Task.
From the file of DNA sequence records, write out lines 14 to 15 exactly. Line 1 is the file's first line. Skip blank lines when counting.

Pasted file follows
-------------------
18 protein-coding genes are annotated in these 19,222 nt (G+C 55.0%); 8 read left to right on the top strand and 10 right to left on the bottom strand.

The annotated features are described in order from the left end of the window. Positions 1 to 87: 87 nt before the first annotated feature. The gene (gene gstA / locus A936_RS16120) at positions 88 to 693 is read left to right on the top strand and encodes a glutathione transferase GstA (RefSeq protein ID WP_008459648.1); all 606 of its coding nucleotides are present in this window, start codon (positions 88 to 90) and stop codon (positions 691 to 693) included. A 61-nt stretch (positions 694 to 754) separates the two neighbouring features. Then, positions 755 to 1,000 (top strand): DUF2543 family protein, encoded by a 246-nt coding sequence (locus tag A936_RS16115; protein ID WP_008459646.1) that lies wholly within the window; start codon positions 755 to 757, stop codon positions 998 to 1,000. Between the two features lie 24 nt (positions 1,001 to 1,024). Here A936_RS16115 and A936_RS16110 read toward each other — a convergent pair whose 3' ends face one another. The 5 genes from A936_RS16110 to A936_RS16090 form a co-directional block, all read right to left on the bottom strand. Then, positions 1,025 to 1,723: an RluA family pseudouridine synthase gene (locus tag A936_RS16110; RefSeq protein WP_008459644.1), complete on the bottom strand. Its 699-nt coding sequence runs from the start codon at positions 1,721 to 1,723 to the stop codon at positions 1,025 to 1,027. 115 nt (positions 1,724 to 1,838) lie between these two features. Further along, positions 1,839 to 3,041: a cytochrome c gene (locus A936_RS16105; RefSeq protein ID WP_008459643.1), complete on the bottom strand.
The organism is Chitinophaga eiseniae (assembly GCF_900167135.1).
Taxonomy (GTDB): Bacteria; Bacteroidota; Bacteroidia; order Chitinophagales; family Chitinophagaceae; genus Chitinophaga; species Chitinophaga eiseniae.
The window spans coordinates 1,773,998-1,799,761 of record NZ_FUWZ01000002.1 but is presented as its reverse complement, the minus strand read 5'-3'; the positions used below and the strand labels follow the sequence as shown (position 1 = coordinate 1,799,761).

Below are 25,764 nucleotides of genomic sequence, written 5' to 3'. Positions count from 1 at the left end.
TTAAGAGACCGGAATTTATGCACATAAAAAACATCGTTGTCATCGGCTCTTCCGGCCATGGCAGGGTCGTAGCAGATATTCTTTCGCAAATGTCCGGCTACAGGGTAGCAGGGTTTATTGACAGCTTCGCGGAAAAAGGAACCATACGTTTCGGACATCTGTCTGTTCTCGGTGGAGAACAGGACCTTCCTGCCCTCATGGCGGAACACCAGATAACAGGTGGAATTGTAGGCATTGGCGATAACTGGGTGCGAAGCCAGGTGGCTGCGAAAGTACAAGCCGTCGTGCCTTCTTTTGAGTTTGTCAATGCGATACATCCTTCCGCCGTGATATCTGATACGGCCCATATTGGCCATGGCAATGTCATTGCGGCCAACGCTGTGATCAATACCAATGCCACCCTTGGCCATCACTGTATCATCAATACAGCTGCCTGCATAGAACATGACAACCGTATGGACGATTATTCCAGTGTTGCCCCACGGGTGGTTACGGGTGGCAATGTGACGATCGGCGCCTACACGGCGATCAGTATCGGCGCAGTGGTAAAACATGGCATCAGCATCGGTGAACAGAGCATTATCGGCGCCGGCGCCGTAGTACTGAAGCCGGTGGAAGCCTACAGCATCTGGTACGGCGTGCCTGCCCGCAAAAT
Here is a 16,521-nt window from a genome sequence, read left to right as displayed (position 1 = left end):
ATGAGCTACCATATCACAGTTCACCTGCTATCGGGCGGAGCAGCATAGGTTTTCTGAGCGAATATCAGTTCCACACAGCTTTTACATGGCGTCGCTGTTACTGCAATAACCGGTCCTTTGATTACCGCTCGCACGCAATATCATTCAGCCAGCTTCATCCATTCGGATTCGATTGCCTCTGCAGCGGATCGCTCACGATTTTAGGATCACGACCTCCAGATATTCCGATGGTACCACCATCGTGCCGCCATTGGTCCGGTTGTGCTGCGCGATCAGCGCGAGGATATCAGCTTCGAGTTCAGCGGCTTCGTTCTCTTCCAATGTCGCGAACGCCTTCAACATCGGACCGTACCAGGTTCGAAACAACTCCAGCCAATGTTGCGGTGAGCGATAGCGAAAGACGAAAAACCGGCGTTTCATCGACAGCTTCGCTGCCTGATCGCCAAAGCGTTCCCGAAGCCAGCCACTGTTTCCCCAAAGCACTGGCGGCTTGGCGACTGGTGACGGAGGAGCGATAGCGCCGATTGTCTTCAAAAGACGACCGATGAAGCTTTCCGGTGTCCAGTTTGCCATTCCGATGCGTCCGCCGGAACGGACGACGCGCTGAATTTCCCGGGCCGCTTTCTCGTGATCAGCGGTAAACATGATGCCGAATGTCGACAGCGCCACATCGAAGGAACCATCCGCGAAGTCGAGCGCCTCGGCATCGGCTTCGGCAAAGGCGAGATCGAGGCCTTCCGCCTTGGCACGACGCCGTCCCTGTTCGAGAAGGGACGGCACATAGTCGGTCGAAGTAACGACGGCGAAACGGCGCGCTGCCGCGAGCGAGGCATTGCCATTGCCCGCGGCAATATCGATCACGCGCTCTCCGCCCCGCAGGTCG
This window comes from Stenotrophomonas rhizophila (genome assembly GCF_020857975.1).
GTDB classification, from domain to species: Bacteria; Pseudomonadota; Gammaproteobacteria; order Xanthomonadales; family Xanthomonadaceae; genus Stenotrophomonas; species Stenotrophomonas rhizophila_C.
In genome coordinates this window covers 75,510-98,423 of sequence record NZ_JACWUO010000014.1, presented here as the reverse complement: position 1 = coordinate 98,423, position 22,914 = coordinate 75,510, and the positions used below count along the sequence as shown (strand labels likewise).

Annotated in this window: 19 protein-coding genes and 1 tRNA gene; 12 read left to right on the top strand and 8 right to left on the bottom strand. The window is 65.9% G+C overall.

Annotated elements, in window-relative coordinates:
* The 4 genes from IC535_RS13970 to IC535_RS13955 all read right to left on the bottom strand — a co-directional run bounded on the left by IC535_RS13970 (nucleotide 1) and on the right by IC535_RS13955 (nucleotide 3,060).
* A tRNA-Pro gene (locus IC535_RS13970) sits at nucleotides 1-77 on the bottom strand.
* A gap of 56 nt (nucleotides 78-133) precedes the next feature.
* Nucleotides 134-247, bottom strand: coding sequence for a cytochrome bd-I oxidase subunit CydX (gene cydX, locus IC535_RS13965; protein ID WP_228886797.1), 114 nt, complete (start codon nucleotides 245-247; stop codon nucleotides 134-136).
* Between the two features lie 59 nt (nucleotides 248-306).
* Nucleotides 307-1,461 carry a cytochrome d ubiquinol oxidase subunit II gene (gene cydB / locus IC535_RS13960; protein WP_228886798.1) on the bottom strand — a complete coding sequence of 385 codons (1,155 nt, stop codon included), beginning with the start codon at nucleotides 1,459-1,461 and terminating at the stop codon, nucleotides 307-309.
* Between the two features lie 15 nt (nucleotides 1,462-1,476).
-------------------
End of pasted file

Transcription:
Annotated elements, in window-relative coordinates:
* The 4 genes from IC535_RS13970 to IC535_RS13955 all read right to left on the bottom strand — a co-directional run bounded on the left by IC535_RS13970 (nucleotide 1) and on the right by IC535_RS13955 (nucleotide 3,060).